Educational Equity Statement

Penn State takes great pride to foster a diverse and inclusive environment for students, faculty, and staff. Acts of intolerance, discrimination, or harassment due to age, ancestry, color, disability, gender, gender identity, national origin, race, religious belief, sexual orientation, or veteran status are not tolerated and can be reported through Educational Equity at the Report Bias webpage.

Copyright Notice

All course materials students receive or to which students have online access are protected by copyright laws. Students may use course materials and make copies for their own use as needed, but unauthorized distribution and/or uploading of materials without the instructor's express permission is strictly prohibited. University Policy AD 40, the University Policy Recording of Classroom Activities and Note Taking Services addresses this issue. Students who engage in the unauthorized distribution of copyrighted materials may be held in violation of the University's Code of Conduct, and/or liable under Federal and State laws.

Counseling and Psychological Services (CAPS)

Many students at Penn State face personal challenges or have psychological needs that may interfere with interfere with their academic progress, social development, or emotional well-being. The university offers a variety of confidential services to help you through difficult times, including individual and group counseling, crisis intervention, consultations, online chats, and mental health screenings. These services are provided by staff who welcome all students and embrace a philosophy respectful of clients' cultural and religious backgrounds, and sensitive to differences in race, ability, gender identity and sexual orientation.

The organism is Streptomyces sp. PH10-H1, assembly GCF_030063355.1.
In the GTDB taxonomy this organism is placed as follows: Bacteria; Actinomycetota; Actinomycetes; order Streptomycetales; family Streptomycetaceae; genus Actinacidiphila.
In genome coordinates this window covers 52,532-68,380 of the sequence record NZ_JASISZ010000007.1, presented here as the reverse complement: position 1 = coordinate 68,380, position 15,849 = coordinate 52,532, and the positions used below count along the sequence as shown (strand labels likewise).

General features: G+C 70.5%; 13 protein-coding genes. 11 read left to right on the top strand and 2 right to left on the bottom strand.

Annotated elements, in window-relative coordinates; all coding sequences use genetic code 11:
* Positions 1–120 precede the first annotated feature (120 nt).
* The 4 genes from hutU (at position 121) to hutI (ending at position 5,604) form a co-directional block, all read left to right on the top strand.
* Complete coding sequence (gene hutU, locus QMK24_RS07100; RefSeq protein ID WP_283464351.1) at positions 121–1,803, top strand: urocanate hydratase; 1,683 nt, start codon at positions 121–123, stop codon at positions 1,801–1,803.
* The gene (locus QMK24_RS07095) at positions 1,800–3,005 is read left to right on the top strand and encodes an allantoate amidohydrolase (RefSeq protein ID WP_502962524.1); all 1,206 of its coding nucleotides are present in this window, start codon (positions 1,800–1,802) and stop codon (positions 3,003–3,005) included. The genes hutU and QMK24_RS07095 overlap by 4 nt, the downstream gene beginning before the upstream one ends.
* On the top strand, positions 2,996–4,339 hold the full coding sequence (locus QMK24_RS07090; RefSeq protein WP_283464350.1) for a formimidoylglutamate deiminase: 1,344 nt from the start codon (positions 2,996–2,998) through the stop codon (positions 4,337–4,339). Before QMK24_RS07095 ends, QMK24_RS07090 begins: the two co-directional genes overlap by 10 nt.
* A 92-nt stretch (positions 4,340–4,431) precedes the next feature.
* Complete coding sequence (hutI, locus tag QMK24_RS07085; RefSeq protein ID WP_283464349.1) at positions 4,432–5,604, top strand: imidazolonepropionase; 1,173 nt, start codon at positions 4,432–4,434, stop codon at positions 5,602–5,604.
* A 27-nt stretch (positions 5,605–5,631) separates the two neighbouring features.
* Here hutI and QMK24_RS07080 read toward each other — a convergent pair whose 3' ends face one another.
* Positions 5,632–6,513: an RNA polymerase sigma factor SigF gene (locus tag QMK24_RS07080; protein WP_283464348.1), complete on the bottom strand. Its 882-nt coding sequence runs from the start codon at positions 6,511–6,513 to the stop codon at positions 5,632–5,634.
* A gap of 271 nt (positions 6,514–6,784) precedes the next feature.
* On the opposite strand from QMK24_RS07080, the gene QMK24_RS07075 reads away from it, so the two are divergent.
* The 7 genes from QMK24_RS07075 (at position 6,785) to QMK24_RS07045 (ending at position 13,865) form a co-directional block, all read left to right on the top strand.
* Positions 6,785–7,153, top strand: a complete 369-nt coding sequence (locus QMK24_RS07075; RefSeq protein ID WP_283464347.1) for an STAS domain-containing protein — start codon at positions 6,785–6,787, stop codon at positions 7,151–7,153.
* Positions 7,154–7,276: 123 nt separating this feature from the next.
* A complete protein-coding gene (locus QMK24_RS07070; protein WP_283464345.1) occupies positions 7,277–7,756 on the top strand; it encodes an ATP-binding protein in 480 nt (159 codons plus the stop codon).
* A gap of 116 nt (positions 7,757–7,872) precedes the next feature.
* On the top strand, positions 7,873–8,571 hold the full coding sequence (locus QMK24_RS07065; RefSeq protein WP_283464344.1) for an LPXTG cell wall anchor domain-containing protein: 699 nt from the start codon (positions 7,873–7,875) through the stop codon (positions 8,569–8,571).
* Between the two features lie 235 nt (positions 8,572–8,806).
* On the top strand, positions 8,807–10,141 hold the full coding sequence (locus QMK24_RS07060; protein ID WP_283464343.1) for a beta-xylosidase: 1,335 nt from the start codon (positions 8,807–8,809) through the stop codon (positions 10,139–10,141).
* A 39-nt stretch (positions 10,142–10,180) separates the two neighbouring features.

Counseling and Psychological Services (CAPS)
Penn State Crisis Line (24 hours/7 days/week)
Crisis Text Line (24 hours/7 days/week)
Mental Health Services

(814) 863-0395
(877) 229-6400
Text LIONS to 741741

Accommodations for Persons with Disabilities

Penn State welcomes students with disabilities into the University's educational programs. Every Penn State campus has an office for students with disabilities. The Student Disability Resources Web site provides contact information for every Penn State campus. For further information, please visit the Student Disability Resources Web site.

In order to receive consideration for reasonable accommodations, you must contact the appropriate disability services office at the campus where you are officially enrolled, participate in an intake interview, and provide documentation. If the documentation supports your request for reasonable accommodations, your campus's disability services office will provide you with an accommodation letter. Please share this letter with your instructors and discuss the accommodations with them as early in your courses as possible. You must follow this process for every semester that you request accommodations.

Accommodations for Military Personnel

Veterans and currently serving military personnel and/or spouses with unique circumstances (e.g., upcoming deployments, drill/duty requirements, disabilities, VA appointments, etc.) are welcome and encouraged to communicate these, in advance if possible, to the instructor in the case that special arrangements need to be made.

Use of Trade Names

Where trade names are used, no discrimination is intended and no endorsement by the World Campus, Outreach and Cooperative Extension, the College of Agricultural Sciences, or The Pennsylvania State University is implied.

Subject to Change Statement

Please note that this Course Syllabus is subject to change. Students are responsible for abiding by such changes.